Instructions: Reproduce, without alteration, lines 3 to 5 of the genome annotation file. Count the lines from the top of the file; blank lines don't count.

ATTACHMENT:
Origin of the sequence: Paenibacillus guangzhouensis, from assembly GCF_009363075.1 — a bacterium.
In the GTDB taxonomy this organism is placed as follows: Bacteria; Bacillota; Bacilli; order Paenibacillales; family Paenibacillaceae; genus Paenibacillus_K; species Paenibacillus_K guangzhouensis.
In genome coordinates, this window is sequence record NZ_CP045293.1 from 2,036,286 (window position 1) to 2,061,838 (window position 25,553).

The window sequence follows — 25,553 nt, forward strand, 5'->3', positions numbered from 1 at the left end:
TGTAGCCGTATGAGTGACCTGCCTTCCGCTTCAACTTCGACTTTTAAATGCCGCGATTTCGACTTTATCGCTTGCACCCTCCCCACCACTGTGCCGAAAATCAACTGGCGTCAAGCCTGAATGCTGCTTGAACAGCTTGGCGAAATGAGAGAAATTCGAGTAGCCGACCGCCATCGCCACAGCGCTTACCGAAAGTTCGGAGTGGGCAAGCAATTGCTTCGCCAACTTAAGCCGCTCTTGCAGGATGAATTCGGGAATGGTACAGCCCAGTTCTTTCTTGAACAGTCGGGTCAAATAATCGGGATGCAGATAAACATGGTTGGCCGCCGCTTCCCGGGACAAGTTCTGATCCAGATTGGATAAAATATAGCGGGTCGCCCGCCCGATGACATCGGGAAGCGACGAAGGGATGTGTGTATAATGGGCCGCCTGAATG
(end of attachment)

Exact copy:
In genome coordinates, this window is sequence record NZ_CP045293.1 from 2,036,286 (window position 1) to 2,061,838 (window position 25,553).

The window sequence follows — 25,553 nt, forward strand, 5'->3', positions numbered from 1 at the left end:
TGTAGCCGTATGAGTGACCTGCCTTCCGCTTCAACTTCGACTTTTAAATGCCGCGATTTCGACTTTATCGCTTGCACCCTCCCCACCACTGTGCCGAAAATCAACTGGCGTCAAGCCTGAATGCTGCTTGAACAGCTTGGCGAAATGAGAGAAATTCGAGTAGCCGACCGCCATCGCCACAGCGCTTACCGAAAGTTCGGAGTGGGCAAGCAATTGCTTCGCCAACTTAAGCCGCTCTTGCAGGATGAATTCGGGAATGGTACAGCCCAGTTCTTTCTTGAACAGTCGGGTCAAATAATCGGGATGCAGATAAACATGGTTGGCCGCCGCTTCCCGGGACAAGTTCTGATCCAGATTGGATAAAATATAGCGGGTCGCCCGCCCGATGACATCGGGAAGCGACGAAGGGATGTGTGTATAATGGGCCGCCTGAATG